Speech Production and Second Language Acquisition
This extremely up-to-date book, Speech Production and Second Language Acquisition, is the first volume in the exciting new series, Cognitive Science and Second Language Acquisition. This new volume provides a thorough overview of the field and proposes a new integrative model of how L2 speech is produced.
The study of speech production is its own subfield within cognitive science. One of the aims of this new book, as is true of the series, is to make cognitive science theory accessible to second language acquisition. Speech Production and Second Language Acquisition examines how research on second language and bilingual speech production can be grounded in L1 research conducted in cognitive science and in psycholinguistics. Highlighted is a coherent and straightforward introduction to the bilingual lexicon and its role in spoken language performance.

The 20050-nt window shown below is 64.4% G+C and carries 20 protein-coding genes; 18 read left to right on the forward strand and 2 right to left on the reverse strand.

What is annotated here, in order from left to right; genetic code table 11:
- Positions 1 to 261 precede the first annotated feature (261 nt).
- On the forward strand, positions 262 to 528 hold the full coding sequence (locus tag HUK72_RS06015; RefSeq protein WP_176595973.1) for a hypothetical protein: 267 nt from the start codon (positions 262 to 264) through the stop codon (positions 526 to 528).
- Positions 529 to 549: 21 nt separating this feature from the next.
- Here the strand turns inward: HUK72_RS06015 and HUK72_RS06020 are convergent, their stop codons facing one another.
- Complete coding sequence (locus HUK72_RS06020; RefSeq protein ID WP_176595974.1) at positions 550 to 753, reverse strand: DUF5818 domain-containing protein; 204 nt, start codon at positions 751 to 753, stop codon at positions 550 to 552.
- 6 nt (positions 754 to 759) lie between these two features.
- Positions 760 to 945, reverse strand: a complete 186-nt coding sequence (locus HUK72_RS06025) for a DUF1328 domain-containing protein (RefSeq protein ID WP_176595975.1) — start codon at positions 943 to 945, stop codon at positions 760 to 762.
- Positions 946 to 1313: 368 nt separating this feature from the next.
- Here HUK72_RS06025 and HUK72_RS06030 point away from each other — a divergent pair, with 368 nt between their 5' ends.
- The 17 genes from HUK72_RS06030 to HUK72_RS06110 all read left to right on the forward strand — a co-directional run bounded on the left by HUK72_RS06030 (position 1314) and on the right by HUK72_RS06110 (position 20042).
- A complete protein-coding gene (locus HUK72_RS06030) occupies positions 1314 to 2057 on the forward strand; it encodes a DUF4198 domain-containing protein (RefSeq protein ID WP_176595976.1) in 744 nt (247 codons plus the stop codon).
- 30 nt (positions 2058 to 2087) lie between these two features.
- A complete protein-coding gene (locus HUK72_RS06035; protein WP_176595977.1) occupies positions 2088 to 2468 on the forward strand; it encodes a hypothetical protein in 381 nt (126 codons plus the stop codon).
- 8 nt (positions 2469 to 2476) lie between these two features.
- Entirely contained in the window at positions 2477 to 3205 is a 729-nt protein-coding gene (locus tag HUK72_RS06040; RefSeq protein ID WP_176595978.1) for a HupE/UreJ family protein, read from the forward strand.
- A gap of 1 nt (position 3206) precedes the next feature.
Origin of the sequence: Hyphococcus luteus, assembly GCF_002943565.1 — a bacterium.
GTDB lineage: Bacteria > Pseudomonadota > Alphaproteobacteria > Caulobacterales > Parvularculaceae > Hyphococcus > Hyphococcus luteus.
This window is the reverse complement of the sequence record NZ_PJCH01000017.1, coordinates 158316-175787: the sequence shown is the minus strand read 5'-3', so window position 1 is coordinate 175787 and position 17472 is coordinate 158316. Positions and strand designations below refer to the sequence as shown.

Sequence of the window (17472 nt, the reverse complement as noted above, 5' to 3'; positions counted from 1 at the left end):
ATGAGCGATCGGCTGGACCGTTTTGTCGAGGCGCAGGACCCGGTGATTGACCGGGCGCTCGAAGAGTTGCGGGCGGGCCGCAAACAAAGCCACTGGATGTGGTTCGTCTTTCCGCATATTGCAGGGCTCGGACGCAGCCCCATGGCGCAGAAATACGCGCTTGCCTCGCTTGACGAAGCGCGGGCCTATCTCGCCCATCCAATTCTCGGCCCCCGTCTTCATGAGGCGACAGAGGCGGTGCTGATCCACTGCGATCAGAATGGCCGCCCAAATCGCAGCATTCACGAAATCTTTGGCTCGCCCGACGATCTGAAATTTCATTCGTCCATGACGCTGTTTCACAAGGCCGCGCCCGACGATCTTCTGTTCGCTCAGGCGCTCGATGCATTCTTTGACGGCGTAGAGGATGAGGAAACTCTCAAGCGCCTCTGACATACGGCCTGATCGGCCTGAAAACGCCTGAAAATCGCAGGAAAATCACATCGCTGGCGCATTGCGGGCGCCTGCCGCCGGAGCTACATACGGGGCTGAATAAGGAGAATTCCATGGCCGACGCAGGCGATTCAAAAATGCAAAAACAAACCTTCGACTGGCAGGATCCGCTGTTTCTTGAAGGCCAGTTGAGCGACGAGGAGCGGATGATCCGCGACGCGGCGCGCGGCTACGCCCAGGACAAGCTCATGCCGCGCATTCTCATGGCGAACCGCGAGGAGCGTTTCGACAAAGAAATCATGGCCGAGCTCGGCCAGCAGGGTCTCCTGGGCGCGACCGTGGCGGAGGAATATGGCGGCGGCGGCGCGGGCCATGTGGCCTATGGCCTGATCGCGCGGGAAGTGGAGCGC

Like the rest of the series, Speech Production and Second Language Acquisition is tutorial in style, intended as a supplementary textbook for undergraduates and graduate students in programs of cognitive science, second language acquisition, applied linguistics, and language pedagogy.
"One of the excellent aspects of the book are the references. Kormos has certainly done her homework. Among the approximately 400 citations are many European researchers and journals not widely known in the United States."
“The main virtues of this book are that it is extremely thorough and up-to-date in its coverage of production research. It will acquaint the reader with the various models and approaches in the L1 literature, the kinds of studies that have been done, the kinds of methods that have been used, and the issues that remain unresolved. It provides a balanced overview of the psycholinguistic study of production. The discussion of L2 research is very well grounded in this work, offers enormous coverage, and shows how the same kinds of questions that have inspired L1 studies can be extended to the L2 context. The material covered is entirely appropriate for this series in that it certainly does not shy away from the basic psycholinguistic research agenda.”